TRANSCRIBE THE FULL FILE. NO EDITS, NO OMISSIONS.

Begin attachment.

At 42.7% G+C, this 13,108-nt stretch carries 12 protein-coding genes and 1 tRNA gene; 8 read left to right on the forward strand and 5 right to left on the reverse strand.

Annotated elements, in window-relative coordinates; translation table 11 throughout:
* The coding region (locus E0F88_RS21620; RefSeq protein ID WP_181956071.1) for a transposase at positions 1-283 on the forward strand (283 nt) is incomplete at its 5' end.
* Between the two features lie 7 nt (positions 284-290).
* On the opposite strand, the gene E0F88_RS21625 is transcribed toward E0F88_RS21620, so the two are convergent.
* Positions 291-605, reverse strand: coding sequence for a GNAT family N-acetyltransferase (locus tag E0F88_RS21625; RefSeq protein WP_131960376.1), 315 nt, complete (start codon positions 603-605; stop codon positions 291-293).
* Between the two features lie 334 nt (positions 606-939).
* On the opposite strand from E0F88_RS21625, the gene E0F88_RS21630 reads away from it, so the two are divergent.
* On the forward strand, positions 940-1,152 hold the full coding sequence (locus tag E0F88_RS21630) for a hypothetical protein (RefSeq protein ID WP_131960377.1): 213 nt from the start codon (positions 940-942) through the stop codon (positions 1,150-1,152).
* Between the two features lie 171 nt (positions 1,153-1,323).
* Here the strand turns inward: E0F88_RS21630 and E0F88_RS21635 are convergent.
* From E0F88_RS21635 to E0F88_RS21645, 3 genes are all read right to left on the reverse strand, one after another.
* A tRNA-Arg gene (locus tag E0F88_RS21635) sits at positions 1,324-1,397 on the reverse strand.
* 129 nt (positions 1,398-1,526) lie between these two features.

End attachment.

At 42.7% G+C, this 13,108-nt stretch carries 12 protein-coding genes and 1 tRNA gene; 8 read left to right on the forward strand and 5 right to left on the reverse strand.

Annotated elements, in window-relative coordinates; translation table 11 throughout:
* The coding region (locus E0F88_RS21620; RefSeq protein ID WP_181956071.1) for a transposase at positions 1-283 on the forward strand (283 nt) is incomplete at its 5' end.
* Between the two features lie 7 nt (positions 284-290).
* On the opposite strand, the gene E0F88_RS21625 is transcribed toward E0F88_RS21620, so the two are convergent.
* Positions 291-605, reverse strand: coding sequence for a GNAT family N-acetyltransferase (locus tag E0F88_RS21625; RefSeq protein WP_131960376.1), 315 nt, complete (start codon positions 603-605; stop codon positions 291-293).
* Between the two features lie 334 nt (positions 606-939).
* On the opposite strand from E0F88_RS21625, the gene E0F88_RS21630 reads away from it, so the two are divergent.
* On the forward strand, positions 940-1,152 hold the full coding sequence (locus tag E0F88_RS21630) for a hypothetical protein (RefSeq protein ID WP_131960377.1): 213 nt from the start codon (positions 940-942) through the stop codon (positions 1,150-1,152).
* Between the two features lie 171 nt (positions 1,153-1,323).
* Here the strand turns inward: E0F88_RS21630 and E0F88_RS21635 are convergent.
* From E0F88_RS21635 to E0F88_RS21645, 3 genes are all read right to left on the reverse strand, one after another.
* A tRNA-Arg gene (locus tag E0F88_RS21635) sits at positions 1,324-1,397 on the reverse strand.
* 129 nt (positions 1,398-1,526) lie between these two features.